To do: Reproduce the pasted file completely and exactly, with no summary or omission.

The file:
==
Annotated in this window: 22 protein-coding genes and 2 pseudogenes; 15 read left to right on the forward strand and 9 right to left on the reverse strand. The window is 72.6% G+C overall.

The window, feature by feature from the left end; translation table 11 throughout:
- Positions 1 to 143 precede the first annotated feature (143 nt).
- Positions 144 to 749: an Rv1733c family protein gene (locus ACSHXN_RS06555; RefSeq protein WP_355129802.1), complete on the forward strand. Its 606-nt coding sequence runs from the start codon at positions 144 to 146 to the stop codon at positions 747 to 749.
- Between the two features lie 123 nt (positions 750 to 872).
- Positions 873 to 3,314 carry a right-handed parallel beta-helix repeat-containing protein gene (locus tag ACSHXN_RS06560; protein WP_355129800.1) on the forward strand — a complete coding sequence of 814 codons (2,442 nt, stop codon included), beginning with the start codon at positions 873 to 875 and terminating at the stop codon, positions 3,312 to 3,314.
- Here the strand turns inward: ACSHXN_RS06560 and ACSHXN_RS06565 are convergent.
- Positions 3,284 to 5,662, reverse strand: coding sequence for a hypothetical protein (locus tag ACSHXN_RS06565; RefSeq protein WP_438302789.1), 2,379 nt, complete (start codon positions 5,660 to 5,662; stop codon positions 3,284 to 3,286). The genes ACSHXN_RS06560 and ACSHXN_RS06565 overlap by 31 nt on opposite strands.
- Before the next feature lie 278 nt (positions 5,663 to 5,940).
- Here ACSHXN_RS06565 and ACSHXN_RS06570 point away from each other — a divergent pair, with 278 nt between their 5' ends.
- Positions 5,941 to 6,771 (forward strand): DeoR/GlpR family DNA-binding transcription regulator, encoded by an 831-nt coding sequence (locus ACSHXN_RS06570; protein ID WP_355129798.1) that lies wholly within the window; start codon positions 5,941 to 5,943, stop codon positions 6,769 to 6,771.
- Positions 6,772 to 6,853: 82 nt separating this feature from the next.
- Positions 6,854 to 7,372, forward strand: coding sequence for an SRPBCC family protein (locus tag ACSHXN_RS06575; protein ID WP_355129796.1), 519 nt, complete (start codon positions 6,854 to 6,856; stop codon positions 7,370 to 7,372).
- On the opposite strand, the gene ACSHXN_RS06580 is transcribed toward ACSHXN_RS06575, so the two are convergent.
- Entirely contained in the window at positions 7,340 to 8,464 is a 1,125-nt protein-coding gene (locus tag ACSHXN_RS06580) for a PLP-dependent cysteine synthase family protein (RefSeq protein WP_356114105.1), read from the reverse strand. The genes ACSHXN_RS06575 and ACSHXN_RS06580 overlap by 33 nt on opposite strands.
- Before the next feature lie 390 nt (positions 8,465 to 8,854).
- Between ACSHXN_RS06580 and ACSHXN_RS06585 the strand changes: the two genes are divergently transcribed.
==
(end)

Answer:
Annotated in this window: 22 protein-coding genes and 2 pseudogenes; 15 read left to right on the forward strand and 9 right to left on the reverse strand. The window is 72.6% G+C overall.

The window, feature by feature from the left end; translation table 11 throughout:
- Positions 1 to 143 precede the first annotated feature (143 nt).
- Positions 144 to 749: an Rv1733c family protein gene (locus ACSHXN_RS06555; RefSeq protein WP_355129802.1), complete on the forward strand. Its 606-nt coding sequence runs from the start codon at positions 144 to 146 to the stop codon at positions 747 to 749.
- Between the two features lie 123 nt (positions 750 to 872).
- Positions 873 to 3,314 carry a right-handed parallel beta-helix repeat-containing protein gene (locus tag ACSHXN_RS06560; protein WP_355129800.1) on the forward strand — a complete coding sequence of 814 codons (2,442 nt, stop codon included), beginning with the start codon at positions 873 to 875 and terminating at the stop codon, positions 3,312 to 3,314.
- Here the strand turns inward: ACSHXN_RS06560 and ACSHXN_RS06565 are convergent.
- Positions 3,284 to 5,662, reverse strand: coding sequence for a hypothetical protein (locus tag ACSHXN_RS06565; RefSeq protein WP_438302789.1), 2,379 nt, complete (start codon positions 5,660 to 5,662; stop codon positions 3,284 to 3,286). The genes ACSHXN_RS06560 and ACSHXN_RS06565 overlap by 31 nt on opposite strands.
- Before the next feature lie 278 nt (positions 5,663 to 5,940).
- Here ACSHXN_RS06565 and ACSHXN_RS06570 point away from each other — a divergent pair, with 278 nt between their 5' ends.
- Positions 5,941 to 6,771 (forward strand): DeoR/GlpR family DNA-binding transcription regulator, encoded by an 831-nt coding sequence (locus ACSHXN_RS06570; protein ID WP_355129798.1) that lies wholly within the window; start codon positions 5,941 to 5,943, stop codon positions 6,769 to 6,771.
- Positions 6,772 to 6,853: 82 nt separating this feature from the next.
- Positions 6,854 to 7,372, forward strand: coding sequence for an SRPBCC family protein (locus tag ACSHXN_RS06575; protein ID WP_355129796.1), 519 nt, complete (start codon positions 6,854 to 6,856; stop codon positions 7,370 to 7,372).
- On the opposite strand, the gene ACSHXN_RS06580 is transcribed toward ACSHXN_RS06575, so the two are convergent.
- Entirely contained in the window at positions 7,340 to 8,464 is a 1,125-nt protein-coding gene (locus tag ACSHXN_RS06580) for a PLP-dependent cysteine synthase family protein (RefSeq protein WP_356114105.1), read from the reverse strand. The genes ACSHXN_RS06575 and ACSHXN_RS06580 overlap by 33 nt on opposite strands.
- Before the next feature lie 390 nt (positions 8,465 to 8,854).
- Between ACSHXN_RS06580 and ACSHXN_RS06585 the strand changes: the two genes are divergently transcribed.